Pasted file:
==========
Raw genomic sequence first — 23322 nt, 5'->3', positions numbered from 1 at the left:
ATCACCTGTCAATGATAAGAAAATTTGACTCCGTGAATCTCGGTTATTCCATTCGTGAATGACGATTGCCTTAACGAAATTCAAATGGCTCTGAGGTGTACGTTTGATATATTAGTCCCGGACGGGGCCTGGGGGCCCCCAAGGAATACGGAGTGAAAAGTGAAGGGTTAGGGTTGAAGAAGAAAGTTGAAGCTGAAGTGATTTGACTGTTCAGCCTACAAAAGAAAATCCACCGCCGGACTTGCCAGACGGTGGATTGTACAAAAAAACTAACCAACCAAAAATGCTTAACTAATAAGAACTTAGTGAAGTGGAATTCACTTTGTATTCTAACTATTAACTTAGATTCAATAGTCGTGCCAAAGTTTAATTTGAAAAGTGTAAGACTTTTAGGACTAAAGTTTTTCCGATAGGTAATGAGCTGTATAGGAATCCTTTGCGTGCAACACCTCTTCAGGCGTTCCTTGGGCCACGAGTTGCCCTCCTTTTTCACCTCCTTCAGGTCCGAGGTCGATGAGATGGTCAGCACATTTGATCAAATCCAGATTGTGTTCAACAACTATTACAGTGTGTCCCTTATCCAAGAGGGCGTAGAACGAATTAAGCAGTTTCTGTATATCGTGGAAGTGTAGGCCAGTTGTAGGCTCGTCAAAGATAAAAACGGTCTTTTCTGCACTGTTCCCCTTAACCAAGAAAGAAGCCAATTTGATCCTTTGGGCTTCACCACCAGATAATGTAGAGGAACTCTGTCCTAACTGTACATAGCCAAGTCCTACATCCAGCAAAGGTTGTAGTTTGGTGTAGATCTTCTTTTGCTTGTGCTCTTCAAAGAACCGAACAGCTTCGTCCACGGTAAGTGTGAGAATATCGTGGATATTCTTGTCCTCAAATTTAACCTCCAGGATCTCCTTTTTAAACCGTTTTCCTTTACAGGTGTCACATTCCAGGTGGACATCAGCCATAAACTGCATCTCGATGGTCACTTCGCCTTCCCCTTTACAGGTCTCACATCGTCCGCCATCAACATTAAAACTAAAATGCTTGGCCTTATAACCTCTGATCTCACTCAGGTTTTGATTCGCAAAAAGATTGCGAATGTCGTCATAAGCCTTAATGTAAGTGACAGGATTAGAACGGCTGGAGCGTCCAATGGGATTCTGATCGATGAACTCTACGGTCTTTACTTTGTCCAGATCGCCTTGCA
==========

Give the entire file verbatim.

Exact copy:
Raw genomic sequence first — 23322 nt, 5'->3', positions numbered from 1 at the left:
ATCACCTGTCAATGATAAGAAAATTTGACTCCGTGAATCTCGGTTATTCCATTCGTGAATGACGATTGCCTTAACGAAATTCAAATGGCTCTGAGGTGTACGTTTGATATATTAGTCCCGGACGGGGCCTGGGGGCCCCCAAGGAATACGGAGTGAAAAGTGAAGGGTTAGGGTTGAAGAAGAAAGTTGAAGCTGAAGTGATTTGACTGTTCAGCCTACAAAAGAAAATCCACCGCCGGACTTGCCAGACGGTGGATTGTACAAAAAAACTAACCAACCAAAAATGCTTAACTAATAAGAACTTAGTGAAGTGGAATTCACTTTGTATTCTAACTATTAACTTAGATTCAATAGTCGTGCCAAAGTTTAATTTGAAAAGTGTAAGACTTTTAGGACTAAAGTTTTTCCGATAGGTAATGAGCTGTATAGGAATCCTTTGCGTGCAACACCTCTTCAGGCGTTCCTTGGGCCACGAGTTGCCCTCCTTTTTCACCTCCTTCAGGTCCGAGGTCGATGAGATGGTCAGCACATTTGATCAAATCCAGATTGTGTTCAACAACTATTACAGTGTGTCCCTTATCCAAGAGGGCGTAGAACGAATTAAGCAGTTTCTGTATATCGTGGAAGTGTAGGCCAGTTGTAGGCTCGTCAAAGATAAAAACGGTCTTTTCTGCACTGTTCCCCTTAACCAAGAAAGAAGCCAATTTGATCCTTTGGGCTTCACCACCAGATAATGTAGAGGAACTCTGTCCTAACTGTACATAGCCAAGTCCTACATCCAGCAAAGGTTGTAGTTTGGTGTAGATCTTCTTTTGCTTGTGCTCTTCAAAGAACCGAACAGCTTCGTCCACGGTAAGTGTGAGAATATCGTGGATATTCTTGTCCTCAAATTTAACCTCCAGGATCTCCTTTTTAAACCGTTTTCCTTTACAGGTGTCACATTCCAGGTGGACATCAGCCATAAACTGCATCTCGATGGTCACTTCGCCTTCCCCTTTACAGGTCTCACATCGTCCGCCATCAACATTAAAACTAAAATGCTTGGCCTTATAACCTCTGATCTCACTCAGGTTTTGATTCGCAAAAAGATTGCGAATGTCGTCATAAGCCTTAATGTAAGTGACAGGATTAGAACGGCTGGAGCGTCCAATGGGATTCTGATCGATGAACTCTACGGTCTTTACTTTGTCCAGATCGCCTTGCA